Published by Skira Rizzoli (2010)
This is the long-anticipated comprehensive monograph on the artist, furniture designer, and architect Roy McMakin. McMakin’s seemingly simple chairs, tables, dressers, and other furniture pieces at first appear childlike and often whimsical; upon closer inspection these pieces evoke contemporary art references as well as domestic archetypal forms. Each piece of furniture, interior, or art installation is infused with rigor as well as humor through tweaked proportions, innately sculptural forms, and craftsmanship of the highest order. This long-awaited volume collects McMakin’s most important creations and includes commissions from his thirty-year career along with texts by John Baldessari, Michael Darling, Lisa Eisner, Michael Ned Holte and Roy McMakin.
About the Artist
Roy McMakin is both an artist and accomplished designer. He runs his design company Domestic Furniture out of Seattle. McMakin’s furniture is often incorporated into his artwork. He combines form and function, furniture and visual art, to produce hybrid objects of clean, sensuous surface with humorous underpinnings. His work often plays with scale and language, inviting both visceral response and conceptual contemplation.
In the text for Roy McMakin: A Door Meant as Adornment, Michael Darling writes:
Poetic interconnections with the words “adore,” “adornment,” “ornament,” and “store” make them ripe for McMakin’s gamesmanship and allow him to conflate disparate concepts and uncover surprising connections. For McMakin, furniture and domestic architecture have long offered a framework within which to enact these contextual corruptions, bringing poetic play home to where it naturally and comfortably encounters the body on a daily basis. As he has said, “There is something…about setting up systems and then having to break up the system because some bit of reality, of life, gets in the way… That delights me and interests me to no end.” The slight shift of letters and spacing, the glitch in the system, that transforms “a door” to “adore” is a metaphor for his dual practice as a problem-solving designer and problem-creating artist – a dichotomy that he has come to actively court and that sets him apart from so many others who veer into one realm or the other.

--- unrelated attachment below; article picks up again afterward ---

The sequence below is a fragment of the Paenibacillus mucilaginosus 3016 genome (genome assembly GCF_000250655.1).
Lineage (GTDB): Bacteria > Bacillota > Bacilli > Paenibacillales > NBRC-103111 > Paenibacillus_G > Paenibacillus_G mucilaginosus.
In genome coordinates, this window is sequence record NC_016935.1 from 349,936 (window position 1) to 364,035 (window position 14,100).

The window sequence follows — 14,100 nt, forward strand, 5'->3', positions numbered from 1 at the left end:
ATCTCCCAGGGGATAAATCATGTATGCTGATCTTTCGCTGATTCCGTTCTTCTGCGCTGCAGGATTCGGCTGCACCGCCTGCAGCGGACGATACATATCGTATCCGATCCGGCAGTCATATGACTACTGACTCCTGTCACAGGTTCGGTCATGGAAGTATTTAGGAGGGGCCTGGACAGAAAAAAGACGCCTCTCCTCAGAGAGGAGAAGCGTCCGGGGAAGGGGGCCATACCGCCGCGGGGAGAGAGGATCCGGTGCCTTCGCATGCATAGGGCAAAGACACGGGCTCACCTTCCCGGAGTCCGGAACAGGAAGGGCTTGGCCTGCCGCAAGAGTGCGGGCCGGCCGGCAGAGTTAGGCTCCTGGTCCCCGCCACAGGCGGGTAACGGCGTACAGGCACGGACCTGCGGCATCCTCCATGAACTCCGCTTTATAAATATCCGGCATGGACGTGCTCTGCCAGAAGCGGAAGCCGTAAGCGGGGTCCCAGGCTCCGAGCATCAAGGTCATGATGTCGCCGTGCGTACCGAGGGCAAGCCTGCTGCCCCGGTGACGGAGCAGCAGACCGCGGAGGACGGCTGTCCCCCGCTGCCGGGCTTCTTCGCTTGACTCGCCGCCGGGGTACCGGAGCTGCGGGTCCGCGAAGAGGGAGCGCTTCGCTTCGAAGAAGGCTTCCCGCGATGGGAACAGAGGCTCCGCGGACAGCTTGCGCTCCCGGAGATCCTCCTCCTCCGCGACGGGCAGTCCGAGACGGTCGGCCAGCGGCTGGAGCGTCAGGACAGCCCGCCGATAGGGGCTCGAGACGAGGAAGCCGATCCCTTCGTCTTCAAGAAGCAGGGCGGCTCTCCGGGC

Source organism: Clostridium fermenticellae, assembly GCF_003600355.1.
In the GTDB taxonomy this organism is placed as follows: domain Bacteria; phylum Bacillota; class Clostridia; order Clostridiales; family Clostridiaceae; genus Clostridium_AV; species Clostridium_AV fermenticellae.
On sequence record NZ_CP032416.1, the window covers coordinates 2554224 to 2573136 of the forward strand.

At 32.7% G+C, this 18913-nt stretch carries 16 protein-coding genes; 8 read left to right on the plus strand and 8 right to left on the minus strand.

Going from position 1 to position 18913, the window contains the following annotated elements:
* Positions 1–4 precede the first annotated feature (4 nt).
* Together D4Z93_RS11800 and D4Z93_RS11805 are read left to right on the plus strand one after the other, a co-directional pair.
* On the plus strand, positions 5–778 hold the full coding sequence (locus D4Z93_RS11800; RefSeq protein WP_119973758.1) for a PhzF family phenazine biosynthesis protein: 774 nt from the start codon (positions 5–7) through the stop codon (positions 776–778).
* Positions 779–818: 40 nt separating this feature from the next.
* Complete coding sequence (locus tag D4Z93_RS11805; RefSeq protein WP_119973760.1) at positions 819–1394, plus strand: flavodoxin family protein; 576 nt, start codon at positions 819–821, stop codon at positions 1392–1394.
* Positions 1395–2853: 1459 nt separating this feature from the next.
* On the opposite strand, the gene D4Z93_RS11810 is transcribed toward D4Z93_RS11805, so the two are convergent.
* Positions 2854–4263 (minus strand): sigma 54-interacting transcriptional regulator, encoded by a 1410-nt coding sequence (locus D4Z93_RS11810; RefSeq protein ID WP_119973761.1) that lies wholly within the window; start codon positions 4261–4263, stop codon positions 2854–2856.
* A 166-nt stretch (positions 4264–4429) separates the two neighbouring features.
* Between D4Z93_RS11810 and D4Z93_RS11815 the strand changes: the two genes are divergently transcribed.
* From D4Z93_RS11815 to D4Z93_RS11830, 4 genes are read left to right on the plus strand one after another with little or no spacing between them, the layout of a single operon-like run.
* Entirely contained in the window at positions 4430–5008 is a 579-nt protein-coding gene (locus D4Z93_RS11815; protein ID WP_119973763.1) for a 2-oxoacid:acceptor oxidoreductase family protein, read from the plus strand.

“The house is both an object that shelters people and also the artifact of my artistic expression. So I don’t know what else you’d call it except art.”
— Roy McMakin, Wallpaper, August 2008
“His clear-varnished wooden furniture uses elaborately figured, carefully chosen panels of wood to act as ornament. Coupled with the severity of the shapes, the intricate wood-grain patterns of the surfaces strengthen such works, firmly distinguishing them from the deadpan humor and occasional dull stretches of the white-painted pieces.”
— Matthew Kangas, Art in America, September 2005